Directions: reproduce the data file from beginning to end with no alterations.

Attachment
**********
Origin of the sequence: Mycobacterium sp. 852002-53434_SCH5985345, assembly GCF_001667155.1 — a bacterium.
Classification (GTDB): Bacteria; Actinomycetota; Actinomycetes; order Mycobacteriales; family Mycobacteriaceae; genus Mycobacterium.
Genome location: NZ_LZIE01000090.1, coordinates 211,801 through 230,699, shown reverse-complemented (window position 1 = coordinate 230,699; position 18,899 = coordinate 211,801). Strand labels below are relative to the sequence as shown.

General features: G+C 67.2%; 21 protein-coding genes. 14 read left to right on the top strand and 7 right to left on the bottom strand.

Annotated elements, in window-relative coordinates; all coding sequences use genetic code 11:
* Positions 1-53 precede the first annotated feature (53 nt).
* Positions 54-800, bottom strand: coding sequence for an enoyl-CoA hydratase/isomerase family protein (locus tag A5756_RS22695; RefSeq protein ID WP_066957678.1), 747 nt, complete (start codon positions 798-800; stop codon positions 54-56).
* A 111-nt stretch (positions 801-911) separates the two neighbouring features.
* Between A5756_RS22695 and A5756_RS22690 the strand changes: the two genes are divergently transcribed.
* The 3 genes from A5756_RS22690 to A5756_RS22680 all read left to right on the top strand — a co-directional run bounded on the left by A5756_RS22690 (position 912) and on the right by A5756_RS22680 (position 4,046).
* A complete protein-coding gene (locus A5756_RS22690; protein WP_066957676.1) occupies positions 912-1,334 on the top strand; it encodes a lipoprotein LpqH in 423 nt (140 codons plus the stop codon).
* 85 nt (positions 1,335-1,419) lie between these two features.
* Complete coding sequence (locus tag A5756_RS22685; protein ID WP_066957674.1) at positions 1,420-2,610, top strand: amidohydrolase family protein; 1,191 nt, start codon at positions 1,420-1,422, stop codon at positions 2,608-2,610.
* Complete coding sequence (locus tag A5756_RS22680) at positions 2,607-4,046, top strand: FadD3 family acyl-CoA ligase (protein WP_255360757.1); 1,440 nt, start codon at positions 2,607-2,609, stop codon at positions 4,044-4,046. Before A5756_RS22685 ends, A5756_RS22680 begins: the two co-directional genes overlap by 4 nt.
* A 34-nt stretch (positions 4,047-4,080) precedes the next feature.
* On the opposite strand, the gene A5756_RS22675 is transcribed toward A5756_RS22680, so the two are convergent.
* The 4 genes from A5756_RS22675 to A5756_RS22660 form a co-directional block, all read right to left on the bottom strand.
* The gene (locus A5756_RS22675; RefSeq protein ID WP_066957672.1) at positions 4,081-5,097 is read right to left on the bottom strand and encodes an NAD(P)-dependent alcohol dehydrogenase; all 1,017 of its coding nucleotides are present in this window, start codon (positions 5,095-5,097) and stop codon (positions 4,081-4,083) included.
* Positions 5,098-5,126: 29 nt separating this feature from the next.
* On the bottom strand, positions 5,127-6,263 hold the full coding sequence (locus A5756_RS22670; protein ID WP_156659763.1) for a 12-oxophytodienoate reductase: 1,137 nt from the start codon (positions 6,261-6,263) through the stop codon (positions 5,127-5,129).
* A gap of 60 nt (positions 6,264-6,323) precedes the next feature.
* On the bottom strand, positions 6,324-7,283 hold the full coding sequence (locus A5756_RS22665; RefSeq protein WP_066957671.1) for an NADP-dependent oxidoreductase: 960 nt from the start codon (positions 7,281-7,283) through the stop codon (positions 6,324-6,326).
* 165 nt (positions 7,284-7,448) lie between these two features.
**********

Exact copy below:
Origin of the sequence: Mycobacterium sp. 852002-53434_SCH5985345, assembly GCF_001667155.1 — a bacterium.
Classification (GTDB): Bacteria; Actinomycetota; Actinomycetes; order Mycobacteriales; family Mycobacteriaceae; genus Mycobacterium.
Genome location: NZ_LZIE01000090.1, coordinates 211,801 through 230,699, shown reverse-complemented (window position 1 = coordinate 230,699; position 18,899 = coordinate 211,801). Strand labels below are relative to the sequence as shown.

General features: G+C 67.2%; 21 protein-coding genes. 14 read left to right on the top strand and 7 right to left on the bottom strand.

Annotated elements, in window-relative coordinates; all coding sequences use genetic code 11:
* Positions 1-53 precede the first annotated feature (53 nt).
* Positions 54-800, bottom strand: coding sequence for an enoyl-CoA hydratase/isomerase family protein (locus tag A5756_RS22695; RefSeq protein ID WP_066957678.1), 747 nt, complete (start codon positions 798-800; stop codon positions 54-56).
* A 111-nt stretch (positions 801-911) separates the two neighbouring features.
* Between A5756_RS22695 and A5756_RS22690 the strand changes: the two genes are divergently transcribed.
* The 3 genes from A5756_RS22690 to A5756_RS22680 all read left to right on the top strand — a co-directional run bounded on the left by A5756_RS22690 (position 912) and on the right by A5756_RS22680 (position 4,046).
* A complete protein-coding gene (locus A5756_RS22690; protein WP_066957676.1) occupies positions 912-1,334 on the top strand; it encodes a lipoprotein LpqH in 423 nt (140 codons plus the stop codon).
* 85 nt (positions 1,335-1,419) lie between these two features.
* Complete coding sequence (locus tag A5756_RS22685; protein ID WP_066957674.1) at positions 1,420-2,610, top strand: amidohydrolase family protein; 1,191 nt, start codon at positions 1,420-1,422, stop codon at positions 2,608-2,610.
* Complete coding sequence (locus tag A5756_RS22680) at positions 2,607-4,046, top strand: FadD3 family acyl-CoA ligase (protein WP_255360757.1); 1,440 nt, start codon at positions 2,607-2,609, stop codon at positions 4,044-4,046. Before A5756_RS22685 ends, A5756_RS22680 begins: the two co-directional genes overlap by 4 nt.
* A 34-nt stretch (positions 4,047-4,080) precedes the next feature.
* On the opposite strand, the gene A5756_RS22675 is transcribed toward A5756_RS22680, so the two are convergent.
* The 4 genes from A5756_RS22675 to A5756_RS22660 form a co-directional block, all read right to left on the bottom strand.
* The gene (locus A5756_RS22675; RefSeq protein ID WP_066957672.1) at positions 4,081-5,097 is read right to left on the bottom strand and encodes an NAD(P)-dependent alcohol dehydrogenase; all 1,017 of its coding nucleotides are present in this window, start codon (positions 5,095-5,097) and stop codon (positions 4,081-4,083) included.
* Positions 5,098-5,126: 29 nt separating this feature from the next.
* On the bottom strand, positions 5,127-6,263 hold the full coding sequence (locus A5756_RS22670; protein ID WP_156659763.1) for a 12-oxophytodienoate reductase: 1,137 nt from the start codon (positions 6,261-6,263) through the stop codon (positions 5,127-5,129).
* A gap of 60 nt (positions 6,264-6,323) precedes the next feature.
* On the bottom strand, positions 6,324-7,283 hold the full coding sequence (locus A5756_RS22665; RefSeq protein WP_066957671.1) for an NADP-dependent oxidoreductase: 960 nt from the start codon (positions 7,281-7,283) through the stop codon (positions 6,324-6,326).
* 165 nt (positions 7,284-7,448) lie between these two features.